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RECOMMENDED FOR FULL-TEXT PUBLICATION Pursuant to Sixth Circuit I.O.P. 32.1(b) File Name: 19a0231p.06 UNITED STATES COURT OF APPEALS FOR THE SIXTH CIRCUIT RICARDO TORRES, Plaintiff-Appellant, > v. PRECISION INDUSTRIES, INC., Defendant-Appellee. No. 18-5850 Appeal from the United States District Court for the Western District of Tennessee at Jackson. No. 1:16-cv-01319—S. Thomas Anderson, District Judge. Argued: March 21, 2019 Decided and Filed: September 6, 2019 Before: GRIFFIN, KETHLEDGE, and THAPAR, Circuit Judges. _________________ COUNSEL ARGUED: Steve Wilson, THE STEVE WILSON FIRM, Memphis, Tennessee, for Appellant. James L. Holt, Jr., JACKSON, SHIELDS, YESIER & HOLT, Memphis, Tennessee, for Appellee. ON BRIEF: Steve Wilson, THE STEVE WILSON FIRM, Memphis, Tennessee, Bryce Ashby, DONATI LAW, PLLC, Memphis, Tennessee, for Appellant. James L. Holt, Jr., Paula J. Jackson, JACKSON, SHIELDS, YESIER & HOLT, Memphis, Tennessee, for Appellee. Christopher Ho, Marisa Díaz, LEGAL AID AT WORK, San Francisco, California, for Amicus Curiae. _________________ OPINION _________________ THAPAR, Circuit Judge. Federal courts are not in the business of answering hypothetical questions. Let alone hypothetical questions of constitutional law. In this case, the No. 18-5850 Torres v. Precision Indus., Inc. Page 2 district court held that Tennessee law was preempted. But in doing so, the court skipped past the question whether state law had been violated in the first place. Under well-established principles of constitutional avoidance, we decline to address the hypothetical presented by this appeal. Accordingly, we vacate the district court’s judgment. To understand our decision, one need only know the procedural history of this case. In 2016, Ricardo Torres sued his former employer, Precision Industries, alleging that the company had fired him for seeking benefits under Tennessee’s Workers’ Compensation Law. Tenn. Code Ann. § 50-6-101 et seq. The district court held a bench trial, during which Precision argued that it had not retaliated against Torres and that, even if it had, the Immigration Reform and Control Act of 1986 preempted any remedy because Torres had not been authorized to work in the United States. Pub. L. No. 99-603, 100 Stat. 3359. At the end of trial, the district court granted judgment to Precision on the preemption ground without making any factual findings as to the state law claim. We review that decision de novo. See Kehoe Component Sales Inc. v. Best Lighting Prods., Inc., 796 F.3d 576, 585 (6th Cir. 2015). As usual in cases about preemption, we start with the Constitution. The Supremacy Clause provides that “[the] Constitution, and the laws of the United States which shall be made in Pursuance thereof . . . shall be the supreme Law of the Land . . . any Thing in the Constitution or laws of any state to the Contrary notwithstanding.” U.S. Const. art. VI, cl. 2. In theory, the Clause may “only declare[] a truth, which flows immediately and necessarily from the institution of a Federal Government.” The Federalist No. 33, at 207 (Alexander Hamilton) (J. Cooke ed., 1961). But in practice, it supplies an important “rule of decision,” which instructs that courts “must not give effect to state laws that conflict with federal laws.” Armstrong v. Exceptional Child Ctr., Inc., 135 S. Ct. 1378, 1383 (2015). That rule has come to be known as the doctrine of preemption. Over the years, the Supreme Court has constructed an elaborate preemption taxonomy: express versus implied; field versus conflict; impossibility versus obstacle. See, e.g., Oneok, Inc. v. Learjet, Inc., 135 S. Ct. 1591, 1595 (2015). Our decision, however, does not turn on any specific category of preemption, so we can cut straight to the chase. The question (as presented No. 18-5850 Torres v. Precision Indus., Inc. Page 3 by the parties) is whether the Immigration Reform and Control Act preempts Tennessee law to the extent that state law provides unauthorized aliens with a remedy for retaliatory discharge. But here’s the problem: To answer that question, we would have to disregard several fundamental principles of judicial restraint. Federal courts have long refused to decide abstract, contingent, or hypothetical questions. Ala. State Fed’n of Labor v. McAdory, 325 U.S. 450, 461 (1945). Nor will they decide “questions of a constitutional nature unless absolutely necessary to a decision of the case” or “formulate a rule of constitutional law broader than is required by the precise facts to which it is to be applied.” Ashwander v. Tenn. Valley Auth., 297 U.S. 288, 347 (1936) (Brandeis, J., concurring) (internal quotation marks omitted). These principles, the Supreme Court has said, stem from the very limits on our power to decide cases and controversies. U.S. Const. art. III, § 2; Rescue Army v. Mun. Court of L.A., 331 U.S. 549, 568–71 (1947). And they have since become “deeply rooted” in our constitutional tradition. Spector Motor Serv. v. McLaughlin, 323 U.S. 101, 105 (1944). More to the point, these principles apply as much to a question of preemption as to any other question of constitutional law. Federal statutes do not preempt state law of their own force; rather, they do so as a result of the Supremacy Clause. See, e.g., Hillsborough Cty. v. Automated Med. Labs., Inc., 471 U.S. 707, 712 (1985); Caleb Nelson, Preemption, 86 Va. L. Rev. 225, 234 (2000). The Supreme Court has long recognized this fact. Almost two hundred years ago, the Court described preemption as an “application” of the Supremacy Clause. Gibbons v. Ogden, 22 U.S. (9 Wheat.) 1, 211 (1824). And more recently, the Court reiterated that preemption presents “the constitutional question” whether state and federal law “conflict.” Chi. & N.W. Transp. Co. v. Kalo Brick & Tile Co., 450 U.S. 311, 317 (1981) (quoting Perez v. Campbell, 402 U.S. 637, 644 (1971)). Simply put, courts hold preempted laws “unconstitutional” under the Supremacy Clause. Crosby v. Nat’l Foreign Trade Council, 530 U.S. 363, 388 (2000). So courts should not address a question of preemption if they can resolve the case on other grounds. That makes sense. The power to hold laws unconstitutional is one of “great gravity and delicacy.” Ashwander, 297 U.S. at 345 (Brandeis, J., concurring) (internal quotation marks omitted). No less so when courts question the “judgment” of state legislatures “concerning the No. 18-5850 Torres v. Precision Indus., Inc. Page 4 scope of their authority” under the Supremacy Clause. Rescue Army, 331 U.S. at 571; see also 3 Joseph Story, Commentaries on the Constitution of the United States § 441 (1st ed. 1833) (discussing the “delicate” question of “how far in the exercise of a concurrent power, the actual legislation of congress supersedes the state legislation”). For good reason, then, many of our sister circuits have applied avoidance principles to questions of preemption. See, e.g., La. Health Serv. & Indem. Co. v. Rapides Healthcare Sys., 461 F.3d 529, 532 & n.5 (5th Cir. 2006); Qwest Corp. v. City of Santa Fe, 380 F.3d 1258, 1267 n.7 (10th Cir. 2004); Ehlis v. Shire Richwood, Inc., 367 F.3d 1013, 1019 (8th Cir. 2004); BellSouth Telecomms., Inc. v. Town of Palm Beach, 252 F.3d 1169, 1176 (11th Cir. 2001); Bell Atl. Md., Inc. v. Prince George’s Cty., 212 F.3d 863, 865 (4th Cir. 2000). True, one circuit has taken a slightly different view. See N.J. Payphone Ass’n, Inc. v. Town of West New York, 299 F.3d 235, 239 n.2 (3d Cir. 2002). But see id. at 248 (Alito, J., concurring in the judgment) (noting that he would affirm on different grounds since the court should avoid the constitutional question of preemption).1 That circuit pointed out that the Supreme Court has sometimes described preemption as primarily a question of statutory rather than constitutional interpretation. See Swift & Co. v. Wickham, 382 U.S. 111, 120 (1965). Of course, preemption cases require courts to engage in statutory interpretation. After all, a court must know what each law says before it can decide whether they conflict. Perez, 402 U.S. at 644. But that doesn’t make preemption unique. Constitutional cases often turn on questions of statutory interpretation. See, e.g., United States v. Davis, 139 S. Ct. 2319, 2327 (2019) (“So, while the consequences in this case may be of constitutional dimension, the real question before us turns out to be one of pure statutory interpretation.”); Gundy v. United States, 139 S. Ct. 2116, 2123 (2019) (plurality opinion) (“[A] nondelegation inquiry always begins (and often almost ends) with statutory interpretation.”). And even as the Court described preemption as primarily a question of statutory interpretation, it still made clear that the doctrine ultimately “rest[s] on the Supremacy Clause of the Federal Constitution.” Swift, 382 U.S. at 125; see also 1Truth be told, this apparent circuit split may be illusory. See NUI Corp. v. Kimmelman, 765 F.2d 399, 403 (3d Cir. 1985) (applying constitutional avoidance to question of preemption); see also Deutscher Tennis Bund v. ATP Tour Inc., 480 F. App’x 124, 126–27 (3d Cir. 2012) (per curiam) (same). No. 18-5850 Torres v. Precision Indus., Inc. Page 5 Hagans v. Lavine, 415 U.S. 528, 533 n.5 (1974) (“[Swift] itself recognized [that a preemption claim] cannot succeed without ultimate resort to the Federal Constitution . . . .”). The Supreme Court also treats preemption as “statutory” in the sense that it will decide a preemption claim before addressing other constitutional issues in the case. Douglas v. Seacoast Prods., Inc., 431 U.S. 265, 272 (1977) (internal quotation marks omitted). It does so because Congress can override a preemption decision. See id. at 272 n.6. But again, the Court made clear that preemption is “basically constitutional in nature, deriving its force from the operation of the Supremacy Clause.” Id. at 272; see also Hagans, 415 U.S. at 549 (noting that, “although denominated ‘statutory,’ [preemption] is in reality a constitutional claim arising under the Supremacy Clause”). And that Congress can override a judicial decision does nothing to change the decision’s constitutional basis. Cf. South Dakota v. Wayfair, Inc., 138 S. Ct. 2080, 2096–97 (2018); see also N.J. Payphone Ass’n, 299 F.3d at 249 (Alito, J., concurring in the judgment) (noting that preemption “clear[ly]” presents “a constitutional issue” for purposes of constitutional avoidance). Nor does the Court’s practice of deciding preemption claims before other constitutional claims resolve whether courts should decide preemption claims before other non-constitutional claims. In sum, courts should not decide a question of preemption if they can resolve the case on non-constitutional grounds. As applied here, that principle is straightforward. The parties presented the district court with at least two grounds for resolving this case. The court could find that Precision had not retaliated against Torres in violation of Tennessee law. Or it could hold that federal law preempted state law. After a full bench trial, the district court chose the latter, constitutional ground. And in doing so, the district court erred. See, e.g., Schmidt v. Oakland Unified Sch. Dist., 457 U.S. 594, 594–95 (1982) (per curiam); Miami Univ. Associated Student Gov’t v. Shriver, 735 F.2d 201, 203–05 (6th Cir. 1984). Indeed, to hold otherwise would “require us to resolve a constitutional question that may be entirely hypothetical” as applied to the facts of this case. Ticor Title Ins. Co. v. Brown, 511 U.S. 117, 118 (1994) (per curiam). On remand, the district court should decide whether Precision violated Tennessee law. If the answer is no, then neither the district court nor our court will need to address the question presented by this appeal. If the answer is yes, however, then the district court will also have to No. 18-5850 Torres v. Precision Indus., Inc. Page 6 determine the appropriate remedy. The court should decide what remedies are available under Tennessee law before resolving whether federal law preempts any of those remedies. That sequence will allow the district court to “formulate a rule of constitutional law [no] broader than is required by the precise facts to which it is to be applied.” Ashwander, 297 U.S. at 347 (Brandeis, J., concurring) (internal quotation marks omitted). Constitutional avoidance requires nothing less. *** We vacate the district court’s judgment and remand the case for further proceedings consistent with this opinion.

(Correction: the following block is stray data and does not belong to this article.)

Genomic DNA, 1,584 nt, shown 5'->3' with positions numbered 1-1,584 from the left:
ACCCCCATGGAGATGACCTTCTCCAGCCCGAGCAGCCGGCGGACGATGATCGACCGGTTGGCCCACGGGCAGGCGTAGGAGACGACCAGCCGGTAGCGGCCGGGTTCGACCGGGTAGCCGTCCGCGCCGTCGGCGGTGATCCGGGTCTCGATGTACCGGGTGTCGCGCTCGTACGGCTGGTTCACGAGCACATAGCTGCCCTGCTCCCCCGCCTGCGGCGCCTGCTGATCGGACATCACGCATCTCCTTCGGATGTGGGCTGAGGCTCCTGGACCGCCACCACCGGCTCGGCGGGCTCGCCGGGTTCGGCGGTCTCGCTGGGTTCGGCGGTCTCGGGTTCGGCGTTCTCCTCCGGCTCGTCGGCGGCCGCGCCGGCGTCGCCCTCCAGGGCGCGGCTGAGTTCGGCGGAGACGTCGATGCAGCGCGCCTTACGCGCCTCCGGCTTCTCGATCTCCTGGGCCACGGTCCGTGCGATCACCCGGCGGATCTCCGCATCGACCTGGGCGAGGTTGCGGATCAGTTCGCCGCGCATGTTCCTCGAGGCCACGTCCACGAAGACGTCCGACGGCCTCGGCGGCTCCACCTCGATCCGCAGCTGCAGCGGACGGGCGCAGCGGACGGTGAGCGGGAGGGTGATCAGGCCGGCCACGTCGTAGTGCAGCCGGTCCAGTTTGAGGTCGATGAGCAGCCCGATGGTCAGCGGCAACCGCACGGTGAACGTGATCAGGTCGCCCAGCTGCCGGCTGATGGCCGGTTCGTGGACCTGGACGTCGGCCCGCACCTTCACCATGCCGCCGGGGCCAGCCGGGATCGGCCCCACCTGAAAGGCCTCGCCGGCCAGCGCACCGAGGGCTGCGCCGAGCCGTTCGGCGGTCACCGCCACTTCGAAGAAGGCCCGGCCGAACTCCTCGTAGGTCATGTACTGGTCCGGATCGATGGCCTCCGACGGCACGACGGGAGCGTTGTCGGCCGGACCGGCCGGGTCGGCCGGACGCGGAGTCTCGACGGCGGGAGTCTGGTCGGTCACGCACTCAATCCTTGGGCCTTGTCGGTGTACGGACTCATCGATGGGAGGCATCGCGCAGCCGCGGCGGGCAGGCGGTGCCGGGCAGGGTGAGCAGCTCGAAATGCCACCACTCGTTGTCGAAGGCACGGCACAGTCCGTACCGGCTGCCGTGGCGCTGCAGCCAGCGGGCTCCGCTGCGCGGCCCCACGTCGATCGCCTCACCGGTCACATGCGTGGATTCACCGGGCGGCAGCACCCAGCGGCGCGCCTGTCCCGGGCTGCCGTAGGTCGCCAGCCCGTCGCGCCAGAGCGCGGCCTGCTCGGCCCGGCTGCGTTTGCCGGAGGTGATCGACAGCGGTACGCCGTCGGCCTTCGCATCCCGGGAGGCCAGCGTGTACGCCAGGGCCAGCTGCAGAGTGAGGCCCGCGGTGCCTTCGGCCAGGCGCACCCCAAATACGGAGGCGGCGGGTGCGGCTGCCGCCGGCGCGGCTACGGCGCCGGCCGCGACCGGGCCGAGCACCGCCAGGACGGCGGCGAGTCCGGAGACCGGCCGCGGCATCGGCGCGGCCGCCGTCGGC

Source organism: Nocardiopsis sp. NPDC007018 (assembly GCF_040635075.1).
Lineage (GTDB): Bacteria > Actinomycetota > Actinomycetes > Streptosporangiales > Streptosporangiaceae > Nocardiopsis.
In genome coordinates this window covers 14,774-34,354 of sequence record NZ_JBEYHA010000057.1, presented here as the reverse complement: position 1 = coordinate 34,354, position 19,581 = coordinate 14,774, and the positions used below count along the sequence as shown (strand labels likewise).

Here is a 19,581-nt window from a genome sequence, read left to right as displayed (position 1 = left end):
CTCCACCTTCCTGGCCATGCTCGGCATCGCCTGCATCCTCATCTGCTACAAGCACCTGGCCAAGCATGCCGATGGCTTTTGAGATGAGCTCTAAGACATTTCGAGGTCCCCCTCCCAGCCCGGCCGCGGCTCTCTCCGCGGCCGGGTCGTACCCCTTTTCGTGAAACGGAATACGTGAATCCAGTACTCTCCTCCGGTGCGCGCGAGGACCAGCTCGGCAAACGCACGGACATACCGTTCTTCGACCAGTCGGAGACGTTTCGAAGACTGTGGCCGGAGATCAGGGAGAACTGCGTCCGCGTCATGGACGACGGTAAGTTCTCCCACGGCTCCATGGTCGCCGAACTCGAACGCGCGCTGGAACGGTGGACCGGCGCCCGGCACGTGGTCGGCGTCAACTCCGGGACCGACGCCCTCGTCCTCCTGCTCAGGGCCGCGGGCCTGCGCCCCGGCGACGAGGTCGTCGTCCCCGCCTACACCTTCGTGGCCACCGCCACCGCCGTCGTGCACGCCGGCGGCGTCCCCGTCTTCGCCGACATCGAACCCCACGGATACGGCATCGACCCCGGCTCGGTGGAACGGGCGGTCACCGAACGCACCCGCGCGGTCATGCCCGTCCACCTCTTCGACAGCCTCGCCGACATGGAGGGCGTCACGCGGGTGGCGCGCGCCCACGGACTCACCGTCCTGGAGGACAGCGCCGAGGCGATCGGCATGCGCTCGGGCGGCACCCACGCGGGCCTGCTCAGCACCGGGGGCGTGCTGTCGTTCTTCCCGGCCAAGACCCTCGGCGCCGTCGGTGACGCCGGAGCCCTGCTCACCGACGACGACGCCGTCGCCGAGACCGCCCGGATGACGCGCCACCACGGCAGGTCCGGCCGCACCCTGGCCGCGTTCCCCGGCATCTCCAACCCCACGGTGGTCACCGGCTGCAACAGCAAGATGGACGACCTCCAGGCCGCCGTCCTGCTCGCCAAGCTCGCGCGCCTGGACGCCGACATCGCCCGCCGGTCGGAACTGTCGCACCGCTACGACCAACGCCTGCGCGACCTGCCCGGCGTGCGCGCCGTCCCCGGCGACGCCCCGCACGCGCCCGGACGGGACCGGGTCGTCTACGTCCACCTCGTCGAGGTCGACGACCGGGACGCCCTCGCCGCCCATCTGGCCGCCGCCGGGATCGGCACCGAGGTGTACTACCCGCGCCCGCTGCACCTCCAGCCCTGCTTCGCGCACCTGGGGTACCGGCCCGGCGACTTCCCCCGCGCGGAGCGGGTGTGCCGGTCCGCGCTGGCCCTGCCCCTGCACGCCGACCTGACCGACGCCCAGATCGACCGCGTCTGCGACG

Primary Holding
Sixth Circuit declines an appeal of a holding that Tennessee’s Workers’ Compensation Law was preempted because the district court did not determine whether state law had been violated.